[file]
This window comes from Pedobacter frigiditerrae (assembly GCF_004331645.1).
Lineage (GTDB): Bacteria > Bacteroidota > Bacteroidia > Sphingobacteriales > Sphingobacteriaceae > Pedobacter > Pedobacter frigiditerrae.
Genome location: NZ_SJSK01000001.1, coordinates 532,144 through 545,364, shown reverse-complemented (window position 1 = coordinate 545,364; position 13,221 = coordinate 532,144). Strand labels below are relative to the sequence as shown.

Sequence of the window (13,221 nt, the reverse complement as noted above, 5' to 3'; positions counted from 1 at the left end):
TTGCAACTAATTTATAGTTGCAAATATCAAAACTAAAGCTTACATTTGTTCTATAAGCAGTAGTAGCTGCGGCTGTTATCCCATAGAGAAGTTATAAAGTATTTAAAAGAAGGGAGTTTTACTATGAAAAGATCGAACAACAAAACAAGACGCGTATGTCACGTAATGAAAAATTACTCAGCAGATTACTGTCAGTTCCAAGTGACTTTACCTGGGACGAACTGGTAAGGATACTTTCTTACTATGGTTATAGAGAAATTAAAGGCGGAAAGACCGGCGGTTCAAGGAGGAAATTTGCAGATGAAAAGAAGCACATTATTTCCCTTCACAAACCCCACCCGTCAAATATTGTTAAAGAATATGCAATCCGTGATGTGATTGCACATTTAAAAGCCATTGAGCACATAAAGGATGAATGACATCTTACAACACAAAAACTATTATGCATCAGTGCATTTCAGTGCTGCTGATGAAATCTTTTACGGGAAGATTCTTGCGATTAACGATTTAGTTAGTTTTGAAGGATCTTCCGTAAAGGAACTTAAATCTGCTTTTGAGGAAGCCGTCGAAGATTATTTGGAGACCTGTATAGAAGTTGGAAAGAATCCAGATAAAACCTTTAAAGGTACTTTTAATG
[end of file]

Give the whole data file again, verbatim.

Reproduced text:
This window comes from Pedobacter frigiditerrae (assembly GCF_004331645.1).
Lineage (GTDB): Bacteria > Bacteroidota > Bacteroidia > Sphingobacteriales > Sphingobacteriaceae > Pedobacter > Pedobacter frigiditerrae.
Genome location: NZ_SJSK01000001.1, coordinates 532,144 through 545,364, shown reverse-complemented (window position 1 = coordinate 545,364; position 13,221 = coordinate 532,144). Strand labels below are relative to the sequence as shown.

Sequence of the window (13,221 nt, the reverse complement as noted above, 5' to 3'; positions counted from 1 at the left end):
TTGCAACTAATTTATAGTTGCAAATATCAAAACTAAAGCTTACATTTGTTCTATAAGCAGTAGTAGCTGCGGCTGTTATCCCATAGAGAAGTTATAAAGTATTTAAAAGAAGGGAGTTTTACTATGAAAAGATCGAACAACAAAACAAGACGCGTATGTCACGTAATGAAAAATTACTCAGCAGATTACTGTCAGTTCCAAGTGACTTTACCTGGGACGAACTGGTAAGGATACTTTCTTACTATGGTTATAGAGAAATTAAAGGCGGAAAGACCGGCGGTTCAAGGAGGAAATTTGCAGATGAAAAGAAGCACATTATTTCCCTTCACAAACCCCACCCGTCAAATATTGTTAAAGAATATGCAATCCGTGATGTGATTGCACATTTAAAAGCCATTGAGCACATAAAGGATGAATGACATCTTACAACACAAAAACTATTATGCATCAGTGCATTTCAGTGCTGCTGATGAAATCTTTTACGGGAAGATTCTTGCGATTAACGATTTAGTTAGTTTTGAAGGATCTTCCGTAAAGGAACTTAAATCTGCTTTTGAGGAAGCCGTCGAAGATTATTTGGAGACCTGTATAGAAGTTGGAAAGAATCCAGATAAAACCTTTAAAGGTACTTTTAATG